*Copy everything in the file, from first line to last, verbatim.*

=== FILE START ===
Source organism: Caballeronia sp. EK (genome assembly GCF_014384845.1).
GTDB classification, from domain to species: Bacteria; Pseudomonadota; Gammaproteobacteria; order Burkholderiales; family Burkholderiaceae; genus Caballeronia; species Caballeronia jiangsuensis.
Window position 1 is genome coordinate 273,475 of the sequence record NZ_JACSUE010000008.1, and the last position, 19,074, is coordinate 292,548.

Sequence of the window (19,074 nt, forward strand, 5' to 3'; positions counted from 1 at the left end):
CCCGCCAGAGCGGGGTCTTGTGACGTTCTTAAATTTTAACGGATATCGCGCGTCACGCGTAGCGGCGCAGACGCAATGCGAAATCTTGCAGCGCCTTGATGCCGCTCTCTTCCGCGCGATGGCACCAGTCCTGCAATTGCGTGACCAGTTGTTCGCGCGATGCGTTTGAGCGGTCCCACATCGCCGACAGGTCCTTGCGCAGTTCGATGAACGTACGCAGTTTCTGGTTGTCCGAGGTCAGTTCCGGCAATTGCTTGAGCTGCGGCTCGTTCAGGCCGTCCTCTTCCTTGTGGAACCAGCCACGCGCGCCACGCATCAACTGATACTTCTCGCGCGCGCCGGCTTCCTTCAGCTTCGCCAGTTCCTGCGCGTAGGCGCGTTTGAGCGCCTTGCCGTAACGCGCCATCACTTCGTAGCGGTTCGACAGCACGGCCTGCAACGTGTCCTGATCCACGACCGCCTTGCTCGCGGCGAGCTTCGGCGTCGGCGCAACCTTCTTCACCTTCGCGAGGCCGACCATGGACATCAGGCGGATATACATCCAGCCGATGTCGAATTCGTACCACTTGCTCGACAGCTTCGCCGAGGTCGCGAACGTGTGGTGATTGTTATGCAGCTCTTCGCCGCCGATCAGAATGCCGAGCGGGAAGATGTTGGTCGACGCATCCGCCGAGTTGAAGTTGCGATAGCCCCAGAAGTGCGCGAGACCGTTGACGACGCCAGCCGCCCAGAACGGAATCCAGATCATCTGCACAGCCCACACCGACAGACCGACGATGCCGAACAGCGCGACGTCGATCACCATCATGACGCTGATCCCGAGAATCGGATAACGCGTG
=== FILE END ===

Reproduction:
Source organism: Caballeronia sp. EK (genome assembly GCF_014384845.1).
GTDB classification, from domain to species: Bacteria; Pseudomonadota; Gammaproteobacteria; order Burkholderiales; family Burkholderiaceae; genus Caballeronia; species Caballeronia jiangsuensis.
Window position 1 is genome coordinate 273,475 of the sequence record NZ_JACSUE010000008.1, and the last position, 19,074, is coordinate 292,548.

Sequence of the window (19,074 nt, forward strand, 5' to 3'; positions counted from 1 at the left end):
CCCGCCAGAGCGGGGTCTTGTGACGTTCTTAAATTTTAACGGATATCGCGCGTCACGCGTAGCGGCGCAGACGCAATGCGAAATCTTGCAGCGCCTTGATGCCGCTCTCTTCCGCGCGATGGCACCAGTCCTGCAATTGCGTGACCAGTTGTTCGCGCGATGCGTTTGAGCGGTCCCACATCGCCGACAGGTCCTTGCGCAGTTCGATGAACGTACGCAGTTTCTGGTTGTCCGAGGTCAGTTCCGGCAATTGCTTGAGCTGCGGCTCGTTCAGGCCGTCCTCTTCCTTGTGGAACCAGCCACGCGCGCCACGCATCAACTGATACTTCTCGCGCGCGCCGGCTTCCTTCAGCTTCGCCAGTTCCTGCGCGTAGGCGCGTTTGAGCGCCTTGCCGTAACGCGCCATCACTTCGTAGCGGTTCGACAGCACGGCCTGCAACGTGTCCTGATCCACGACCGCCTTGCTCGCGGCGAGCTTCGGCGTCGGCGCAACCTTCTTCACCTTCGCGAGGCCGACCATGGACATCAGGCGGATATACATCCAGCCGATGTCGAATTCGTACCACTTGCTCGACAGCTTCGCCGAGGTCGCGAACGTGTGGTGATTGTTATGCAGCTCTTCGCCGCCGATCAGAATGCCGAGCGGGAAGATGTTGGTCGACGCATCCGCCGAGTTGAAGTTGCGATAGCCCCAGAAGTGCGCGAGACCGTTGACGACGCCAGCCGCCCAGAACGGAATCCAGATCATCTGCACAGCCCACACCGACAGACCGACGATGCCGAACAGCGCGACGTCGATCACCATCATGACGCTGATCCCGAGAATCGGATAACGCGTG